In reality the implementation is key. Things can look great on paper and be a real bear to implement (look at communism for example). Another key component that is often overlooked is the functionality. This is a double edged sword. If the system is not universal and generic enough in nature to exist in a plethora of environments then it is difficult, if not impossible, to gain wide scale acceptance and use. Of course, this notion is directly opposed to creating a secure operating system. If it has to work in a multitude of environments then it needs to be relatively open and flexible or else the skill set and support for integrating it into one specific environment is beyond most peoples abilities (ie it won't get used). Sun Microsystems ran in to this problem with older versions of SunOS (now retroactivly named Solaris 1.x) when they used to consistently ship with a '+' in /etc/hosts.equiv. After several years they received enough requests to take it out of the distribution for security reasons. Unfortunately, taking it out caused so many installations to not be "plug-n-play" that they promptly put it back in.

When I look at an operating system such as EROS the following pops out at me when thinking security (this should not be viewed as condemnation by any means).

. RTOS modeled.
Real Time Operating Systems can be very useful for directed applications but suffer in general use often times. In addition, certain security notions at extremely low levels of a system (ie hash signing memory blocks that are passed between processors or ASICS) incur overhead that is quite unwelcomed in most of the "general public's" acceptance in RTOS.

. Emulated POSIX and Unix environments
I love Unix. However, it's difficult for someone to maintain the claim that they are more secure than another operating system and then emulate it's behaviour. A good emulation is going to have the good and bad aspects on the security front or many things won't work.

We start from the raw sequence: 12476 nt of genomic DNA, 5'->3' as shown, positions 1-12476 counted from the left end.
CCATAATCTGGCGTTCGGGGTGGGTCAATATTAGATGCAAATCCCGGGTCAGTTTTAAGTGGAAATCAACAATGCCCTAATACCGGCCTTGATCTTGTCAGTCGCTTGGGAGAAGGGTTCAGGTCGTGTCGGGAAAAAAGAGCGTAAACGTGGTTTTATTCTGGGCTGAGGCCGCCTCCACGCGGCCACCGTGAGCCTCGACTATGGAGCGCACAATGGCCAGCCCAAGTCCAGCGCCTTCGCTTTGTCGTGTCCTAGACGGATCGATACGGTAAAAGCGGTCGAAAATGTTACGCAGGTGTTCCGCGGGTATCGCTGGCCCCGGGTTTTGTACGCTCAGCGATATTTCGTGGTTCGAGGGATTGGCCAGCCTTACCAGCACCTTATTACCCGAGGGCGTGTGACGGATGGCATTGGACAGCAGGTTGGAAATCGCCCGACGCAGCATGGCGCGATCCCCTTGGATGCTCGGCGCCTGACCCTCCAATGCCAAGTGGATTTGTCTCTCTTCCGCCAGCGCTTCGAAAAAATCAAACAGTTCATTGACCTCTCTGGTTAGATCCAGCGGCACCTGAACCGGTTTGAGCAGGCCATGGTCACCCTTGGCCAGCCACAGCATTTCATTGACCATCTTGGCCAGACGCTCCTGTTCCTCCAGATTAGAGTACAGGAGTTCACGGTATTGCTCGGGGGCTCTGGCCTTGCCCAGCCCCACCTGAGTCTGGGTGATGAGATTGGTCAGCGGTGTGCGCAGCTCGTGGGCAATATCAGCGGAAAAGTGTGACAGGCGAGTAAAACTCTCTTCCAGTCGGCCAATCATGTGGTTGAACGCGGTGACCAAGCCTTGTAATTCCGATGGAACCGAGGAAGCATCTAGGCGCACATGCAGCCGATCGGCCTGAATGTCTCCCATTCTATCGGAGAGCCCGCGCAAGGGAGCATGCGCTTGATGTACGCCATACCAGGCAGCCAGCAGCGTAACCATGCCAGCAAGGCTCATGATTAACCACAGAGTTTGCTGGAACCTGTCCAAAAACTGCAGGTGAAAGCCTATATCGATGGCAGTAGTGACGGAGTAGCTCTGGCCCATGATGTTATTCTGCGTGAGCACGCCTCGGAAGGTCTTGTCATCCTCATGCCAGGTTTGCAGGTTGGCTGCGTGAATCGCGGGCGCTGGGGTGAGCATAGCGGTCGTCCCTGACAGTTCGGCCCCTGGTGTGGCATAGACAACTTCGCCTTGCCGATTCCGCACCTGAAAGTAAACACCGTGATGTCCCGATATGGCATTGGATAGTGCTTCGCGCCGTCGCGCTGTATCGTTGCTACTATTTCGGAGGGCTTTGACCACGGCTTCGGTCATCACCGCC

. implementation from the ground up can be painful
Often times it is required. But heaven help the "vendor" that decides that in order to be their own maker they will do it from scratch without looking at the mistakes that others have made. We see it all too often that people decide to reinvent the wheel and foist square versions on people the first time around.

With all of that being said I believe that in the future, should people start to wake up and really appreciate the notion of security and privacy in a way that really influences the market... we will see more dedicated systems and fewer general purpose ones. In order to go that route projects such as EROS are invaluable.

6)Security Through...Unpredictability?
by Effugas

Would you agree that security and stability are but different sides of the same coin? In other words, a security exploit is truly nothing more than an expertly controlled failure?

If so, how much stock can we put into the "metadesign" of limiting the damage an exploit can create by attacking the ability of a failure to be controlled? Should operating systems incorporate such "unpredictability engines" when being run in a production, non-debugging manner? Or is such a design not worth pursuing, for various reasons?

You must be a kindred spirit :) We have been preaching the approach that most stability problems are security problems that have not been looked into enough for quite some time. By fixing security problems you enhance the stability.

Now, with that said, it is important to shoot for the pinultimate solution to problems and this ends up being a wonderful academic excercise (out of which great things come). Do we shun any notions that merely raise the bar instead of being the silver-bullet? No. Each elevation in design is a step in the right direction. It is apparent that we have many steps in front of us but this does not mean we should stop progressing until a magic cure is found.

Unpredictability in systems, such as loaders or interpreters that recurse random times to throw off "static" frame location and other mechanisms (ie canary values) etc. are some of the finer points that I see coming out of the security approach to implementations. Are they ready for production systems? It all depends upon what your production system must be capable of. In many cases the answer is yes. In some cases the answer is no.

7) Future of Hardware Hacking?
by Tackhead

Two questions (Well, three, really, but I'm a hardware geek, and I love trying to squeeze three things in the space of two):

A) Wireless.